Our news partners at The Frontier have filed a lawsuit against Tulsa County Sheriff Vic Regalado after his office refused to release records requested through the Open Records Act.
The lawsuit, filed on Thursday, stems from an incident at the David L. Moss Correctional Center, where a mentally ill inmate wound up with life-threatening injuries, including a broken neck, back and pelvis, documents say.
Charges were dismissed against David Lee Fulps II more than a week following injuries incurred in an alleged assault a detention officer on April 9. He remains hospitalized.
According to The Frontier's editor-in-chief Ziva Branstetter, after submitting an open records request for records related to Fulps, Regalado’s spokesperson Casey Roebuck sent this back in an email:
“Jail surveillance video is not a law enforcement record subject to disclosure,” Roebuck emailed, according to Branstetter.
"The assertion that all videos recorded inside the David L. Moss jail are exempt from the Open Records Act is not supported by the law or past practice," the lawsuit by The Frontier says.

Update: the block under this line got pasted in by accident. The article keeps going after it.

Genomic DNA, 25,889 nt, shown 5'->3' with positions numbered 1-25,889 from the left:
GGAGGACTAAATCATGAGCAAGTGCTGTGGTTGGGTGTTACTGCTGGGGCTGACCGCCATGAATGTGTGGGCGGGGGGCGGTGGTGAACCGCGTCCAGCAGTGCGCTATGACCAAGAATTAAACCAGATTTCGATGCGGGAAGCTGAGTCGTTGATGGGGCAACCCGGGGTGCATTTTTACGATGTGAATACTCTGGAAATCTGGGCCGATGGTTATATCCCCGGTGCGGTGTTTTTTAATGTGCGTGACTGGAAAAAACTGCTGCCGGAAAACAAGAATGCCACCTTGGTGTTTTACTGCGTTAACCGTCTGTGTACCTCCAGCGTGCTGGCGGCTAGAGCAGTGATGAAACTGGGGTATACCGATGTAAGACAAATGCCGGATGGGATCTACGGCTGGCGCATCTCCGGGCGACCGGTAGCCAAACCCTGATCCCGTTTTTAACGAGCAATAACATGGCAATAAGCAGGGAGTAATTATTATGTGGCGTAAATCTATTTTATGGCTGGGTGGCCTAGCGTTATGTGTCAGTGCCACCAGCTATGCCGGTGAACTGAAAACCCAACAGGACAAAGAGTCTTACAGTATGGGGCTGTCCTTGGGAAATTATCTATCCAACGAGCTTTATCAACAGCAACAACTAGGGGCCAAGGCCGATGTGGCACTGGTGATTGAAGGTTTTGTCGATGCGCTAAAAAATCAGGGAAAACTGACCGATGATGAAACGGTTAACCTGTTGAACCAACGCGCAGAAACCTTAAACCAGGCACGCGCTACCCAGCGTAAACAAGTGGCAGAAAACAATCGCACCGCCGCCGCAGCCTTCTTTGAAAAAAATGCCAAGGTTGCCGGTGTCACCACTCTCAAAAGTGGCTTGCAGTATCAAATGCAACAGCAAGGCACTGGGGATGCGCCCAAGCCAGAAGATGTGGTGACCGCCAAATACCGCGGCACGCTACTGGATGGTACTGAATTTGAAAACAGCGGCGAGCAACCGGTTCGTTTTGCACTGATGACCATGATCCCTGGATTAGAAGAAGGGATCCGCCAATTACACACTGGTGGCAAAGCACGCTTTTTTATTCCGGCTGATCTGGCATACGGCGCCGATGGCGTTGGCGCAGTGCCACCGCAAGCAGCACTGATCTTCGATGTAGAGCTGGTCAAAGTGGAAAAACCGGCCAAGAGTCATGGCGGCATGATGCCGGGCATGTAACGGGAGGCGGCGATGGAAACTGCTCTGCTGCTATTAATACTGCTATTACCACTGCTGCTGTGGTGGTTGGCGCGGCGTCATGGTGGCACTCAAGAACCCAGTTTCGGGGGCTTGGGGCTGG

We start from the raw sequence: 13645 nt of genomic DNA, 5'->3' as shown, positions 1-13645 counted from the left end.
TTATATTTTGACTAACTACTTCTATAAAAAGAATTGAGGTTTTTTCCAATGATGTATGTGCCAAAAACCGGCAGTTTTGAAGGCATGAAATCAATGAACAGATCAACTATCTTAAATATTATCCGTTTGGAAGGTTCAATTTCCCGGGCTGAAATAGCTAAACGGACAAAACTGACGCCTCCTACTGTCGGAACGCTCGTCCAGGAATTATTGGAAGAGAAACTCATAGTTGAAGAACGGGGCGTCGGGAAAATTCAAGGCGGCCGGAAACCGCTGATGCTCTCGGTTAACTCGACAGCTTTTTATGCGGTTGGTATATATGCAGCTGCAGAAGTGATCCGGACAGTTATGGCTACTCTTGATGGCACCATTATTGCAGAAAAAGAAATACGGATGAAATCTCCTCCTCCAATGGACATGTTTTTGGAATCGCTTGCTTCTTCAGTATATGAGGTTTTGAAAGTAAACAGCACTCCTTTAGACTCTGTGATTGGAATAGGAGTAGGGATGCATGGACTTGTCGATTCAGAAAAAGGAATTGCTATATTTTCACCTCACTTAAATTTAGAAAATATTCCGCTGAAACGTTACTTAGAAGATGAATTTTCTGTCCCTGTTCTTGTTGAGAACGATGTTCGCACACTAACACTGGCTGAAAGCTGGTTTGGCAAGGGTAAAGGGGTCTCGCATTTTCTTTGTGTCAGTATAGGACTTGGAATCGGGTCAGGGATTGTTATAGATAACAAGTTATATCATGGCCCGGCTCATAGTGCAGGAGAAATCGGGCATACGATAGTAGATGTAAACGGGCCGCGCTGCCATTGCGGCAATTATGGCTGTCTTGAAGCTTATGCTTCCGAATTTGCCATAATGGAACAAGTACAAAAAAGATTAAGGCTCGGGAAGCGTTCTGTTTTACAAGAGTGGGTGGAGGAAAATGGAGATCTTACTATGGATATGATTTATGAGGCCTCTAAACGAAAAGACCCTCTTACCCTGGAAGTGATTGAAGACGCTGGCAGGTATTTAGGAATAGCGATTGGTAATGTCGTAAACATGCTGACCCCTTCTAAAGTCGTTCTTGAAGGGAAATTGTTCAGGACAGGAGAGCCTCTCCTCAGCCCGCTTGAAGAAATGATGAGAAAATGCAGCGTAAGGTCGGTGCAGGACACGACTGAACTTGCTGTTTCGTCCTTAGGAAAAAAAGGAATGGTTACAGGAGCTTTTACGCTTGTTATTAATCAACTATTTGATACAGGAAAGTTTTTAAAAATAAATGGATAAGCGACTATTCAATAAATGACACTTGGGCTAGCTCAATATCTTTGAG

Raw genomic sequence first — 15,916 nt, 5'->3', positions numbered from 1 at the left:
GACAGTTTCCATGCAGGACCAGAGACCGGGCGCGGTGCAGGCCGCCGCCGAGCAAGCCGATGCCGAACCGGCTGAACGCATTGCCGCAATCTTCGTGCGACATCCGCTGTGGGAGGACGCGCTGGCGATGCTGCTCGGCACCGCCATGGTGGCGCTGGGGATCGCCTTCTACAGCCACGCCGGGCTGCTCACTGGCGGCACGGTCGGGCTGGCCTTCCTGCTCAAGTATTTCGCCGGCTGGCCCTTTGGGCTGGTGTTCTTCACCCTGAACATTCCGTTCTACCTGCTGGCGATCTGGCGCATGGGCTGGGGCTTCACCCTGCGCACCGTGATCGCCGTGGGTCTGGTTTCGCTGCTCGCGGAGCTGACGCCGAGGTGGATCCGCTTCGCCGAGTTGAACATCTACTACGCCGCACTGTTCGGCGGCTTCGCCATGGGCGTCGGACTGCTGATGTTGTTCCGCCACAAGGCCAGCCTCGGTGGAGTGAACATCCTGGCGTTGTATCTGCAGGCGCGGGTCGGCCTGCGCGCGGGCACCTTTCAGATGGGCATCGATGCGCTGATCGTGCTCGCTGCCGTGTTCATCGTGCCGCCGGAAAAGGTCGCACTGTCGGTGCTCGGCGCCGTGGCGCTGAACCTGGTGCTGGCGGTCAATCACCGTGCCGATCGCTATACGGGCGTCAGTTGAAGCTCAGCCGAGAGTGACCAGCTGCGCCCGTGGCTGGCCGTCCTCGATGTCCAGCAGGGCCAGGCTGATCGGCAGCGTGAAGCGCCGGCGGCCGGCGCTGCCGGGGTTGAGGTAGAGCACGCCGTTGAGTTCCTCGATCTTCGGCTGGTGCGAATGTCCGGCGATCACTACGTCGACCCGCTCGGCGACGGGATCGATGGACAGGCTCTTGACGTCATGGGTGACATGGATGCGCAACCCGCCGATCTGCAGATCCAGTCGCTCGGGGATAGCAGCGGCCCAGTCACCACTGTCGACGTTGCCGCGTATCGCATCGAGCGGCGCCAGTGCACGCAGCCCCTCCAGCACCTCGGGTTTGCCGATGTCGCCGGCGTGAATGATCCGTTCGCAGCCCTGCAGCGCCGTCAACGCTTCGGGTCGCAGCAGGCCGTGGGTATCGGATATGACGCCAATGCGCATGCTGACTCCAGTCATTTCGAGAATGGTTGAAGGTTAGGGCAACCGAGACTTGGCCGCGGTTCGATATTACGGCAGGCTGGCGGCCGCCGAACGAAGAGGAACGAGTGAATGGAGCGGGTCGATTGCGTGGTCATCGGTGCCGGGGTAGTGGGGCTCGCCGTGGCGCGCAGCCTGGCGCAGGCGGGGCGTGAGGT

Branstetter says she also was denied by Regalado's staff when she requested records after a suicide attempt by a mentally ill inmate who had struggled with drugs and stolen a textbook.
"Though Regalado promised transparency when he was running for office, TCSO’s stance on jail videos is new and more restrictive. If allowed to stand, it would establish a statewide precedent that what goes on behind the jail’s bars is none of our business," Branstetter wrote in her column.
The lawsuit asks a judge to declare public interest outweighs Regalado's reason for refusing to release the information and also seeks payment of attorneys' fees.